Protestors brew anti-tax sentiment
April 21, 2009
By Warren Kagarise
When local Tax Day Tea Party organizer Tom Price arrived at the corner of Sunset Way and Front Street just after noon April 15, he was alone. Then, he looked down Sunset — less than 500 feet away, hundreds of protestors were gathered on the steps of City Hall.
Price and more than 200 others were part of a groundswell of frustration with government bailouts, federal spending and the policies of Congress and the Obama administration. Demonstrators in Issaquah and across the nation used the government deadline for filing income tax returns for an event modeled on the Boston Tea Party.
Instead of dumping tea into Issaquah Creek, however, demonstrators dangled tea bags from placards, clothing and sunglasses. The “tea” to which the protestors referred stood for “taxed enough already.”During the hourlong protest, demonstrators sang “God Bless America” and waved American flags and handmade signs with slogans, like “Note to Congress: you are not representing me!” and “No more public money for private failure.” Another placard called out Washington’s senior senator: “Do you hear us, Patty Murray?” A protestor dressed as a minuteman rallied the crowd.
“It’s not just a party issue,” said Mary Austin, a Sammamish resident who wore headgear decorated with a bar graph that depicted deficit spending.
She said the sudden increase in government spending required community action.
Austin and many other protestors learned about the local Tax Day Tea Party online. Organizers used the Web site www.taxdayteaparty.com to rally supporters from coast to coast. Similar events were scheduled in Seattle, Bellevue and other Washington cities. Thousands of anti-tax protestors descended on the state capitol in Olympia.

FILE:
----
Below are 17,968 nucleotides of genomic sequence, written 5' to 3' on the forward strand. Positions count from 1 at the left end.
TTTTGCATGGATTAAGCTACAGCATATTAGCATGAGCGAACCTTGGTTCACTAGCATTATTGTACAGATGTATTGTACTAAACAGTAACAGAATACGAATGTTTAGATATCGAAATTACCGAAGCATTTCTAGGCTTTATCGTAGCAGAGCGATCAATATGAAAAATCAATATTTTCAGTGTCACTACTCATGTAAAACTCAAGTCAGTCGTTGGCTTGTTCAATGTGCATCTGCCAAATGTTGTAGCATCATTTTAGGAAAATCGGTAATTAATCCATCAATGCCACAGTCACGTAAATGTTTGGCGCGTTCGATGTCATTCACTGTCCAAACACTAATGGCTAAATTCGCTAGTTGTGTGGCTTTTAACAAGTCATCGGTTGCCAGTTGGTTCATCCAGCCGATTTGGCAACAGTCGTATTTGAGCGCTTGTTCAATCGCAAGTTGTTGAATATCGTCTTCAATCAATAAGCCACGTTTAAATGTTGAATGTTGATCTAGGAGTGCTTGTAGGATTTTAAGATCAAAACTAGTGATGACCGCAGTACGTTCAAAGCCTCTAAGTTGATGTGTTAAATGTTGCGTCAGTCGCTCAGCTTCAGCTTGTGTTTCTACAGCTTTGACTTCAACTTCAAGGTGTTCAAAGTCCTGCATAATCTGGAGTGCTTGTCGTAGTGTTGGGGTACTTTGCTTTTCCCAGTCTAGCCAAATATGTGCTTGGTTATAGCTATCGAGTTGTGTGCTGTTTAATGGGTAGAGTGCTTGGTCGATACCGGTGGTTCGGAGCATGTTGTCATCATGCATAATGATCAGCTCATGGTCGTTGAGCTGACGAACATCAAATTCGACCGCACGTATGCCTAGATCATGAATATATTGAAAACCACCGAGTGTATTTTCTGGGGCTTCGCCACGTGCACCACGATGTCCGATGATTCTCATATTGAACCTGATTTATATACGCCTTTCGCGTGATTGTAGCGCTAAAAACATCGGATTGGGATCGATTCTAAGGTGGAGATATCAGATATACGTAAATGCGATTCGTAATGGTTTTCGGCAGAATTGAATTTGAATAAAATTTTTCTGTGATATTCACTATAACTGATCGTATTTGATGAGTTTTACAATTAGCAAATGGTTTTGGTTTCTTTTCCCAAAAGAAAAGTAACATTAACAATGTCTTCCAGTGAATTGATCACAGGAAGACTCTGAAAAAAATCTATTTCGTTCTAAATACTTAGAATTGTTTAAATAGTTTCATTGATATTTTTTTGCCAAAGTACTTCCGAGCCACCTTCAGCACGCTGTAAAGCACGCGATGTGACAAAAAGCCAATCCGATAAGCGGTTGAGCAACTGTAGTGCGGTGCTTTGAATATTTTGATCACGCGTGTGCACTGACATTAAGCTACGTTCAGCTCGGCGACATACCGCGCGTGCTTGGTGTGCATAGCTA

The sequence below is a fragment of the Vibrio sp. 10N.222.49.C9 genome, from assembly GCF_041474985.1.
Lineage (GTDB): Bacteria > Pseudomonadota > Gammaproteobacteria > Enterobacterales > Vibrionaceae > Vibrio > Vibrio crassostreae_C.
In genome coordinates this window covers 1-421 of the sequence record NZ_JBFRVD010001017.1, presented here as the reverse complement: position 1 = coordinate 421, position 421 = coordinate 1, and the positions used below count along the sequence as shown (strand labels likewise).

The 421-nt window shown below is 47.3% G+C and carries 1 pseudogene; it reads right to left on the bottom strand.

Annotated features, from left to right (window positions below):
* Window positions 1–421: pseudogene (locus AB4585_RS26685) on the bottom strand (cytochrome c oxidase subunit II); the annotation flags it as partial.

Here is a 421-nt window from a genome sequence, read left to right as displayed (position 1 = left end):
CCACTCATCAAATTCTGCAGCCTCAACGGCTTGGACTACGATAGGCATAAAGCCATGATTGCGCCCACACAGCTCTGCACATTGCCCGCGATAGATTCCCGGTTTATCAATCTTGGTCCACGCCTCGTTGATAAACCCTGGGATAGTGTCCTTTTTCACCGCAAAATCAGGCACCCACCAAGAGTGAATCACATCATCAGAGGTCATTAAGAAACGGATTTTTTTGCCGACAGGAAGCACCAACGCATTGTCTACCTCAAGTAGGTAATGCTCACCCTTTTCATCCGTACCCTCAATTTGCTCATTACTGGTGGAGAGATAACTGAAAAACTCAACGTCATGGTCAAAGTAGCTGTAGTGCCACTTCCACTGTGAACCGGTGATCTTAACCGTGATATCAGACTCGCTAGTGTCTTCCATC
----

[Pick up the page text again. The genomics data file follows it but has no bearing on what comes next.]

Price, of Issaquah, said the event was the first political protest in which he had participated. Price and a handful of others moved the protest to the intersection of Front and Sunset, in front of the Issaquah Library, as the day progressed.
Price said he was surprised by the strong turnout.
“I thought it was going to be just me,” he said.
As he spoke from the street corner at 4:30 p.m., motorists sped past and blared their horns.
“It’s surprising how much support we got in a Democratic stronghold,” he said.
Earlier in the day, Issaquah resident Skip Blain stood in front of City Hall and held aloft a cardboard sign that read, “Don’t tax me, bro.” He expressed concern about passing along budget deficits to future generations.
Other protestors said using tax dollars to pay for government bailouts of the automotive and financial industries rankled them. As one sign put it, the demonstrators were TEA’D OFF — an acronym for “Taxed Enough Already Discontinue Obama’s Funding Frenzy.”
“Spending, spending, spending,” Price said, listing the reasons he decided to protest.
Reach Reporter Warren Kagarise at 392-6434, ext. 234, or email@example.com. Comment on this story at www.issaquahpress.com.